Advice that may have served House of Pain in their 1992 hit song, “Jump Around,” to “bring a shotgun” to battle likely does not translate well to plaintiffs in federal litigation contemplating bringing a “shotgun” pleading to court. In this article we explore types of shotgun pleadings identified by courts and outline potential responses to a shotgun pleading.
Shotgun Pleadings and Relationship to the Federal Rules of Civil Procedure
On average, the Supreme Court hears a single bankruptcy case each term. But during the October 2022 term, the Supreme Court issued a remarkable four decisions in bankruptcy cases. These decisions, which are summarized below, address appellate issues relating to sale orders, the discharge of claims obtained by fraud, and sovereign immunity issues in two different contexts.
I. Section 363(m) of the Bankruptcy Code is not a jurisdictional provision that precludes appellate review of asset sale orders.
In the recent case of Re JD Group Ltd in liquidation; Bhatia v Purkiss (as liquidator of JD Group Ltd) a company director appealed a decision that he was liable for VAT fraud.
Mr Bhatia was the sole director of a company trading in mobile phones. He was sent a HMRC notice explaining the risks of mobile phone trading and liability for involvement in VAT fraud.
Sometimes a debtor is liable for fraud that she did not personally commit,” held the U.S. Supreme Court on Feb. 22, 2023, when the debtor’s business partner had deceptively obtained money by fraud, thereby making the innocent partner liable for a nondischargeable debt under Bankruptcy Code (Code) §523(a)(2)(A) (“any debt from money “obtained by … fraud” not dischargeable and survives debtor’s bankruptcy). Bartenwerfer v. Buckley, 2023 WL 2144417 (Feb. 22, 2023).
In a unanimous decision handed down on Feb. 22, 2023, the Supreme Court reinforced one of the Bankruptcy Code’s important creditor protections. In Bartenwerfer v. Buckley, No. 21-908, 598 U.S. ___ (2023), the Court confirmed, in an opinion authored by Justice Barrett, that the Bankruptcy Code bars the discharge by individual debtors of debts fraudulently obtained by the debtor’s agent or business partner.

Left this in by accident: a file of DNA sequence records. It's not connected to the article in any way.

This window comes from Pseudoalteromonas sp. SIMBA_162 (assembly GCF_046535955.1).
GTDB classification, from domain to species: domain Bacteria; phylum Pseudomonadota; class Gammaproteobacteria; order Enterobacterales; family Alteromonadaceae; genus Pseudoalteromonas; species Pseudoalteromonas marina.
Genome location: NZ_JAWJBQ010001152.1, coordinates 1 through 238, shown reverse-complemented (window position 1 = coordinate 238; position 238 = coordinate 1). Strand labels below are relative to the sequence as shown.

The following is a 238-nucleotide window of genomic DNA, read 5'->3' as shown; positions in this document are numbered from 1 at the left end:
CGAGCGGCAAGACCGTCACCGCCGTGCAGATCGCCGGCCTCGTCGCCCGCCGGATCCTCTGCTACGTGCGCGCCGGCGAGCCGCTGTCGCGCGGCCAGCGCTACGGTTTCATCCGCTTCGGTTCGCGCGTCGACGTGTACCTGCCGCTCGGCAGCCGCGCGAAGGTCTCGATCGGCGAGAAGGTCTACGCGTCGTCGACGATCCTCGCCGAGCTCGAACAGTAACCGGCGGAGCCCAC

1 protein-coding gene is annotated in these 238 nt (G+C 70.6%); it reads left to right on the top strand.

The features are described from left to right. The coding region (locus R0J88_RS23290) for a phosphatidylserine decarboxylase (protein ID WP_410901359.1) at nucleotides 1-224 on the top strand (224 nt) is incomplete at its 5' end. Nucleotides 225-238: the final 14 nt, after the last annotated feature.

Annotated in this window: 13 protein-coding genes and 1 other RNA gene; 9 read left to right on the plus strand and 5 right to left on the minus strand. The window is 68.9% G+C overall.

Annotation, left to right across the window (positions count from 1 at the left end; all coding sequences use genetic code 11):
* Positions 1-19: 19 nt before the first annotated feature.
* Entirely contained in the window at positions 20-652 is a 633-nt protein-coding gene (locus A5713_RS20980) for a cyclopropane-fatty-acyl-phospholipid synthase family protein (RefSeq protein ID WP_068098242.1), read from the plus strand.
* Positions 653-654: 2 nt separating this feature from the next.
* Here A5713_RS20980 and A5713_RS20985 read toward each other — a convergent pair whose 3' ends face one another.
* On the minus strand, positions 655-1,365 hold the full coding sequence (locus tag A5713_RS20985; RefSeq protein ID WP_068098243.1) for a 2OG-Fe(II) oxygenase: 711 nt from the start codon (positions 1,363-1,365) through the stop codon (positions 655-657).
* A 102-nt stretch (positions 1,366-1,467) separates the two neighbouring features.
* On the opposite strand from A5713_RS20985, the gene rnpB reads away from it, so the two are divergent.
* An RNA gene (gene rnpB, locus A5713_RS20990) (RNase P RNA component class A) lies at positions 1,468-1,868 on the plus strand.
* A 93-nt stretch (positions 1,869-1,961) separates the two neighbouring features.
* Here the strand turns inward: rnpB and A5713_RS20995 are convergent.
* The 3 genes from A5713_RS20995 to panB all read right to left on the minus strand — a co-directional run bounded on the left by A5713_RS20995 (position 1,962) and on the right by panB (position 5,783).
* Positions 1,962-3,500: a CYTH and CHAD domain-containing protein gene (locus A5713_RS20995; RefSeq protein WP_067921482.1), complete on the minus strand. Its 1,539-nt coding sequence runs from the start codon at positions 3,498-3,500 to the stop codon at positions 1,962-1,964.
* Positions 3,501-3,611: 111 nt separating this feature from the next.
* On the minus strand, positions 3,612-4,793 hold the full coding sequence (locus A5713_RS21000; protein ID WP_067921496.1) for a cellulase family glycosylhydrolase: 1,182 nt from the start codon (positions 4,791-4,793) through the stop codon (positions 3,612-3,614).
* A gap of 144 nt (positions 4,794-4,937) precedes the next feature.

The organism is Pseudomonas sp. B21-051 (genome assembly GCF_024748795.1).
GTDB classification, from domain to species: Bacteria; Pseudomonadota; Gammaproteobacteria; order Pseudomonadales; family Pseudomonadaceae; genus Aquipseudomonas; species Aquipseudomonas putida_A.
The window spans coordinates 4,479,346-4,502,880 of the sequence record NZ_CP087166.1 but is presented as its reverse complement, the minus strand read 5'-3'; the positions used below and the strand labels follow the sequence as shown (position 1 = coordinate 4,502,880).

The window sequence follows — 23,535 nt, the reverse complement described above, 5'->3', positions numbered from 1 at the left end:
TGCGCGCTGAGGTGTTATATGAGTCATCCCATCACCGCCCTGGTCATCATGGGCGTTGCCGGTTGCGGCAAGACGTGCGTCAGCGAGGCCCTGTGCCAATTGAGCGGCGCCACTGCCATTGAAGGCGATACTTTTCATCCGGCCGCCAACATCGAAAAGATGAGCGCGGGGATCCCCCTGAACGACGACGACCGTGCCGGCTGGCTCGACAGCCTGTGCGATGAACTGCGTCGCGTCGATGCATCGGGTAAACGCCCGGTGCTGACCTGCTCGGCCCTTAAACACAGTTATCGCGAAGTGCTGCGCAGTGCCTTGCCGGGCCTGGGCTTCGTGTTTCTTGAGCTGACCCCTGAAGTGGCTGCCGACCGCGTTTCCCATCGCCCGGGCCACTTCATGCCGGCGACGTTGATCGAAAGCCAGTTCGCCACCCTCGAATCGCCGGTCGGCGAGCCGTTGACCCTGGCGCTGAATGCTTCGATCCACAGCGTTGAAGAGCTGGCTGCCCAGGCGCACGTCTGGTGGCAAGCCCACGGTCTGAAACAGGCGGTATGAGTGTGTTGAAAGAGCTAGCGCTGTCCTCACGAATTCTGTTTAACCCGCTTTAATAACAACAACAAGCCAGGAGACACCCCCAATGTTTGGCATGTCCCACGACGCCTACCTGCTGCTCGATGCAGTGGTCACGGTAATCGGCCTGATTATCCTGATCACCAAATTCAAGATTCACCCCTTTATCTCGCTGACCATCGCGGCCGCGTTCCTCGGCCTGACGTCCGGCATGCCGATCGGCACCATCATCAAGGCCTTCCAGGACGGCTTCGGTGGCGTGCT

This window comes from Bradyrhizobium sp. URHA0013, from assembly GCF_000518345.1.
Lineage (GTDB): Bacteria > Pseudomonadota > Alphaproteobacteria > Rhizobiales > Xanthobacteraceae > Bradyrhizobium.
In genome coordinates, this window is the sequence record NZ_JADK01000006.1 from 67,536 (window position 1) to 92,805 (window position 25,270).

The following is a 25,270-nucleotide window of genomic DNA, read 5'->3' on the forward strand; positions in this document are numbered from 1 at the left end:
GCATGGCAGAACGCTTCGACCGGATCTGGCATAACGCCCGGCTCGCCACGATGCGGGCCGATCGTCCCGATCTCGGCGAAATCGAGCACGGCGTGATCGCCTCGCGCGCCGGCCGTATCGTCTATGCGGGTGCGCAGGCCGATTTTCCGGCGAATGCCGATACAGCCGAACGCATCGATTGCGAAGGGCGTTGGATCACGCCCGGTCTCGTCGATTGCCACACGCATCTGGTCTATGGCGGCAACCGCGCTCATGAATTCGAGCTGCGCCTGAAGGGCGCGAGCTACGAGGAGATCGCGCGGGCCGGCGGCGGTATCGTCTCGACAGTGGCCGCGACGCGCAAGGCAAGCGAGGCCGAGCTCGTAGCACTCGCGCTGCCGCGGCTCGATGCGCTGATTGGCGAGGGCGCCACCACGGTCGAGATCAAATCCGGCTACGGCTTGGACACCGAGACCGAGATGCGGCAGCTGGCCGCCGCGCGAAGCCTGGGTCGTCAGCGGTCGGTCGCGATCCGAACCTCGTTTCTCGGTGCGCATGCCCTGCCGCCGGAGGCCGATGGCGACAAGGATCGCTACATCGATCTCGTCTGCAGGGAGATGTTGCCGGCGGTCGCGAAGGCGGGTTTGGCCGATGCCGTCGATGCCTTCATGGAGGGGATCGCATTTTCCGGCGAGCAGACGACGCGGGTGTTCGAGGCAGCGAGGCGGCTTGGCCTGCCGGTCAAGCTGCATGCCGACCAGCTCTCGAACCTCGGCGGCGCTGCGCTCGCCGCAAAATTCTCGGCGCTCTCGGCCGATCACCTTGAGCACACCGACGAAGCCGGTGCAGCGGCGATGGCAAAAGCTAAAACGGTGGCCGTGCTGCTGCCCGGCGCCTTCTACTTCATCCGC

In certain circumstances the official liquidator of a Cayman company may be able to take action to recover assets which have been transferred in the run up to the company's insolvency. It is important for those concerned with the affairs of a Cayman company in the twilight of insolvency to be aware of the statutory powers available to the official liquidator and the Grand Court in the Cayman Islands.
Last week, the U.S. Supreme Court in Husky International Electronics, Inc. v. Ritz held a chapter 7 debtor accountable for “actual fraud” despite the absence of a specific fraudulent misrepresentation. The Court’s expansive reading of section 523(a)(2)(A) of the Bankruptcy Code gives creditors a new weapon in their fight to attack the discharge of their debts.
Recently, lawyers for 50 Cent fought against the appointment of a bankruptcy examiner to investigate Instagram photos the rapper posted of himself lying next to piles of hundred dollar bills. In one picture, the bills spelled out the word “BROKE.” The humor of the photos was lost on the Office of the U.S. Trustee, who viewed the postings as disrespectful of the bankruptcy process and possible evidence that 50 Cent committed bankruptcy fraud by concealing assets from his creditors.
On March 1, 2016, the U.S. Supreme Court heard argument on the seemingly simple question of what “actual fraud” means. The Court’s decision will have a significant impact on the reach of the exception to discharge under Section 523(a)(2)(A) of the Bankruptcy Code.
When can a bank be at risk of unknowingly receiving a fraudulent transfer? How much information does a bank need to have before it is on “inquiry notice”? A recent decision from the Seventh Circuit Court of Appeals highlights the risks that a bank takes when it ignores red flags and fails to investigate. This decision should be required reading for all lenders since, in the matter before the Seventh Circuit, the banks’ failure to investigate their borrower’s questionable activity caused the banks to lose their security and have their secured loans reduced to unsecured claims.